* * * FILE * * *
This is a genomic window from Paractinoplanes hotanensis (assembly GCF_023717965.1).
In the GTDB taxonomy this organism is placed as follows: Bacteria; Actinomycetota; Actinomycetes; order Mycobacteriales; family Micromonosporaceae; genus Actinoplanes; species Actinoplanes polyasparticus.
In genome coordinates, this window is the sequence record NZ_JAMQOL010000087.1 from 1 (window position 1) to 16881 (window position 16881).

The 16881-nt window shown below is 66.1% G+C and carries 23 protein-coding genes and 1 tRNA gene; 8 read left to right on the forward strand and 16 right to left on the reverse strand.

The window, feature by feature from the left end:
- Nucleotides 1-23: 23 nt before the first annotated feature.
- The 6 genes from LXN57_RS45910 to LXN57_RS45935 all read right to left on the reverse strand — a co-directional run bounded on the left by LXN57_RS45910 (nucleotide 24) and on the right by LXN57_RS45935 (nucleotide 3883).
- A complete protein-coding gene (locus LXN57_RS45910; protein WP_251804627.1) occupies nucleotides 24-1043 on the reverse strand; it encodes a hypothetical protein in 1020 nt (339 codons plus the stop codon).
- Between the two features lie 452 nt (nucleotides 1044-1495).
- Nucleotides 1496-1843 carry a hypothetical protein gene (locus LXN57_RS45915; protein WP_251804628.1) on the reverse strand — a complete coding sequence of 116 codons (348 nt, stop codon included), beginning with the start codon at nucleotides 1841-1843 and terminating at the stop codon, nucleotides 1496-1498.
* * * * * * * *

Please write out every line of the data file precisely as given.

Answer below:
This is a genomic window from Paractinoplanes hotanensis (assembly GCF_023717965.1).
In the GTDB taxonomy this organism is placed as follows: Bacteria; Actinomycetota; Actinomycetes; order Mycobacteriales; family Micromonosporaceae; genus Actinoplanes; species Actinoplanes polyasparticus.
In genome coordinates, this window is the sequence record NZ_JAMQOL010000087.1 from 1 (window position 1) to 16881 (window position 16881).

The 16881-nt window shown below is 66.1% G+C and carries 23 protein-coding genes and 1 tRNA gene; 8 read left to right on the forward strand and 16 right to left on the reverse strand.

The window, feature by feature from the left end:
- Nucleotides 1-23: 23 nt before the first annotated feature.
- The 6 genes from LXN57_RS45910 to LXN57_RS45935 all read right to left on the reverse strand — a co-directional run bounded on the left by LXN57_RS45910 (nucleotide 24) and on the right by LXN57_RS45935 (nucleotide 3883).
- A complete protein-coding gene (locus LXN57_RS45910; protein WP_251804627.1) occupies nucleotides 24-1043 on the reverse strand; it encodes a hypothetical protein in 1020 nt (339 codons plus the stop codon).
- Between the two features lie 452 nt (nucleotides 1044-1495).
- Nucleotides 1496-1843 carry a hypothetical protein gene (locus LXN57_RS45915; protein WP_251804628.1) on the reverse strand — a complete coding sequence of 116 codons (348 nt, stop codon included), beginning with the start codon at nucleotides 1841-1843 and terminating at the stop codon, nucleotides 1496-1498.